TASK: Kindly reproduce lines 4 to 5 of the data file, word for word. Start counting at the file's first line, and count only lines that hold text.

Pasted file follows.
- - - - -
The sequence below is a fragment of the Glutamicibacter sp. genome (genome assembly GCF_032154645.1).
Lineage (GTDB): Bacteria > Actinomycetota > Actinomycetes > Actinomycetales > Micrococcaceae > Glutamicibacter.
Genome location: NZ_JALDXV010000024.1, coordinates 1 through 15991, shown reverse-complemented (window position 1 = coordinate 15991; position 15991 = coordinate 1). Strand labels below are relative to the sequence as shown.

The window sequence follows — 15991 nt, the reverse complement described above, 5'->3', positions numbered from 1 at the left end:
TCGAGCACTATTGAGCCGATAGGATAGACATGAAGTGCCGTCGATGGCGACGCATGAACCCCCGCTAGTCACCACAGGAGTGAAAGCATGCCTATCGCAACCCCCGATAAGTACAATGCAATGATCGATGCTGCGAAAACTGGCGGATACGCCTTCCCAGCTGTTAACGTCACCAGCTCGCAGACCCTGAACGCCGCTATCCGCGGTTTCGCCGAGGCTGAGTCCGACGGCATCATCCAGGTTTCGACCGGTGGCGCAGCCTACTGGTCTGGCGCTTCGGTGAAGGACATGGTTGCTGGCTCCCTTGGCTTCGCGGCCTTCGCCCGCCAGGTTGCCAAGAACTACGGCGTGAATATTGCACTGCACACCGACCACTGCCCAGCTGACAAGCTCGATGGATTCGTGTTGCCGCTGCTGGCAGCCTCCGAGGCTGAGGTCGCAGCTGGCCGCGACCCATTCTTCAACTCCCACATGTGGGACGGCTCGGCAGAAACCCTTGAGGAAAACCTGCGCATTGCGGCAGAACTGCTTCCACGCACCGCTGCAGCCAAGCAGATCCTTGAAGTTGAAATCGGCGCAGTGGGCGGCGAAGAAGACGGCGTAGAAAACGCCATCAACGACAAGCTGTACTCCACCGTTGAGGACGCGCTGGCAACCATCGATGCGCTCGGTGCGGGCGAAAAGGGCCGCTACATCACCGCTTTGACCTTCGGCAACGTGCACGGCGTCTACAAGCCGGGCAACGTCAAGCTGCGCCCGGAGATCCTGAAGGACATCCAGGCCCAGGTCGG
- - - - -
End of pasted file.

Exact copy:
The window sequence follows — 15991 nt, the reverse complement described above, 5'->3', positions numbered from 1 at the left end:
TCGAGCACTATTGAGCCGATAGGATAGACATGAAGTGCCGTCGATGGCGACGCATGAACCCCCGCTAGTCACCACAGGAGTGAAAGCATGCCTATCGCAACCCCCGATAAGTACAATGCAATGATCGATGCTGCGAAAACTGGCGGATACGCCTTCCCAGCTGTTAACGTCACCAGCTCGCAGACCCTGAACGCCGCTATCCGCGGTTTCGCCGAGGCTGAGTCCGACGGCATCATCCAGGTTTCGACCGGTGGCGCAGCCTACTGGTCTGGCGCTTCGGTGAAGGACATGGTTGCTGGCTCCCTTGGCTTCGCGGCCTTCGCCCGCCAGGTTGCCAAGAACTACGGCGTGAATATTGCACTGCACACCGACCACTGCCCAGCTGACAAGCTCGATGGATTCGTGTTGCCGCTGCTGGCAGCCTCCGAGGCTGAGGTCGCAGCTGGCCGCGACCCATTCTTCAACTCCCACATGTGGGACGGCTCGGCAGAAACCCTTGAGGAAAACCTGCGCATTGCGGCAGAACTGCTTCCACGCACCGCTGCAGCCAAGCAGATCCTTGAAGTTGAAATCGGCGCAGTGGGCGGCGAAGAAGACGGCGTAGAAAACGCCATCAACGACAAGCTGTACTCCACCGTTGAGGACGCGCTGGCAACCATCGATGCGCTCGGTGCGGGCGAAAAGGGCCGCTACATCACCGCTTTGACCTTCGGCAACGTGCACGGCGTCTACAAGCCGGGCAACGTCAAGCTGCGCCCGGAGATCCTGAAGGACATCCAGGCCCAGGTCGG